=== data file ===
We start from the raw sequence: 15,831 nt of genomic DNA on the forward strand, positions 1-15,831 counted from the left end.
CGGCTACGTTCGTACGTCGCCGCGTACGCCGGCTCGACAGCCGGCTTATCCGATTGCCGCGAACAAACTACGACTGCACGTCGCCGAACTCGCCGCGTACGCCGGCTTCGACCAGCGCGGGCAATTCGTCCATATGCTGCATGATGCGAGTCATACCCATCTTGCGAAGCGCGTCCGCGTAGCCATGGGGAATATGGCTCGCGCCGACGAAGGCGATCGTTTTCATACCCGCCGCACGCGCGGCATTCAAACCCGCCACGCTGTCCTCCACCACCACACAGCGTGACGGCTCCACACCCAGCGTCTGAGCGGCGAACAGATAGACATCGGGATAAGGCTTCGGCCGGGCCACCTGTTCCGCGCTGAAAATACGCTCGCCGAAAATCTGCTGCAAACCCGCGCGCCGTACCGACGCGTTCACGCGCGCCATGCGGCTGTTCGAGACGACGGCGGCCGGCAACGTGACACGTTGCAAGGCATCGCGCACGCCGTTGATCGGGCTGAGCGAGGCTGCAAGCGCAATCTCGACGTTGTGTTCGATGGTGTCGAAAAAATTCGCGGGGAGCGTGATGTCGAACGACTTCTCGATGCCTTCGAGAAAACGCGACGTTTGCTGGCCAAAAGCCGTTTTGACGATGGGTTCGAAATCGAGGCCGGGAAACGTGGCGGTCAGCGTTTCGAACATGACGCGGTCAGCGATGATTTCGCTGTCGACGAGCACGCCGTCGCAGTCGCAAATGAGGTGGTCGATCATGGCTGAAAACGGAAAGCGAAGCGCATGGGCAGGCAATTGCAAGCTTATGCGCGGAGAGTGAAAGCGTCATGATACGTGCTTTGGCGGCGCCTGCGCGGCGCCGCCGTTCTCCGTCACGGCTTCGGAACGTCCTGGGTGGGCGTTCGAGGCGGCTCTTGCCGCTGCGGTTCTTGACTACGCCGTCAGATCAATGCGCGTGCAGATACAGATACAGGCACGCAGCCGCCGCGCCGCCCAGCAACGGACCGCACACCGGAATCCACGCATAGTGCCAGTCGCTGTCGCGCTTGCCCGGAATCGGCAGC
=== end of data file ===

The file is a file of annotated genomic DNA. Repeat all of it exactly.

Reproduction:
We start from the raw sequence: 15,831 nt of genomic DNA on the forward strand, positions 1-15,831 counted from the left end.
CGGCTACGTTCGTACGTCGCCGCGTACGCCGGCTCGACAGCCGGCTTATCCGATTGCCGCGAACAAACTACGACTGCACGTCGCCGAACTCGCCGCGTACGCCGGCTTCGACCAGCGCGGGCAATTCGTCCATATGCTGCATGATGCGAGTCATACCCATCTTGCGAAGCGCGTCCGCGTAGCCATGGGGAATATGGCTCGCGCCGACGAAGGCGATCGTTTTCATACCCGCCGCACGCGCGGCATTCAAACCCGCCACGCTGTCCTCCACCACCACACAGCGTGACGGCTCCACACCCAGCGTCTGAGCGGCGAACAGATAGACATCGGGATAAGGCTTCGGCCGGGCCACCTGTTCCGCGCTGAAAATACGCTCGCCGAAAATCTGCTGCAAACCCGCGCGCCGTACCGACGCGTTCACGCGCGCCATGCGGCTGTTCGAGACGACGGCGGCCGGCAACGTGACACGTTGCAAGGCATCGCGCACGCCGTTGATCGGGCTGAGCGAGGCTGCAAGCGCAATCTCGACGTTGTGTTCGATGGTGTCGAAAAAATTCGCGGGGAGCGTGATGTCGAACGACTTCTCGATGCCTTCGAGAAAACGCGACGTTTGCTGGCCAAAAGCCGTTTTGACGATGGGTTCGAAATCGAGGCCGGGAAACGTGGCGGTCAGCGTTTCGAACATGACGCGGTCAGCGATGATTTCGCTGTCGACGAGCACGCCGTCGCAGTCGCAAATGAGGTGGTCGATCATGGCTGAAAACGGAAAGCGAAGCGCATGGGCAGGCAATTGCAAGCTTATGCGCGGAGAGTGAAAGCGTCATGATACGTGCTTTGGCGGCGCCTGCGCGGCGCCGCCGTTCTCCGTCACGGCTTCGGAACGTCCTGGGTGGGCGTTCGAGGCGGCTCTTGCCGCTGCGGTTCTTGACTACGCCGTCAGATCAATGCGCGTGCAGATACAGATACAGGCACGCAGCCGCCGCGCCGCCCAGCAACGGACCGCACACCGGAATCCACGCATAGTGCCAGTCGCTGTCGCGCTTGCCCGGAATCGGCAGC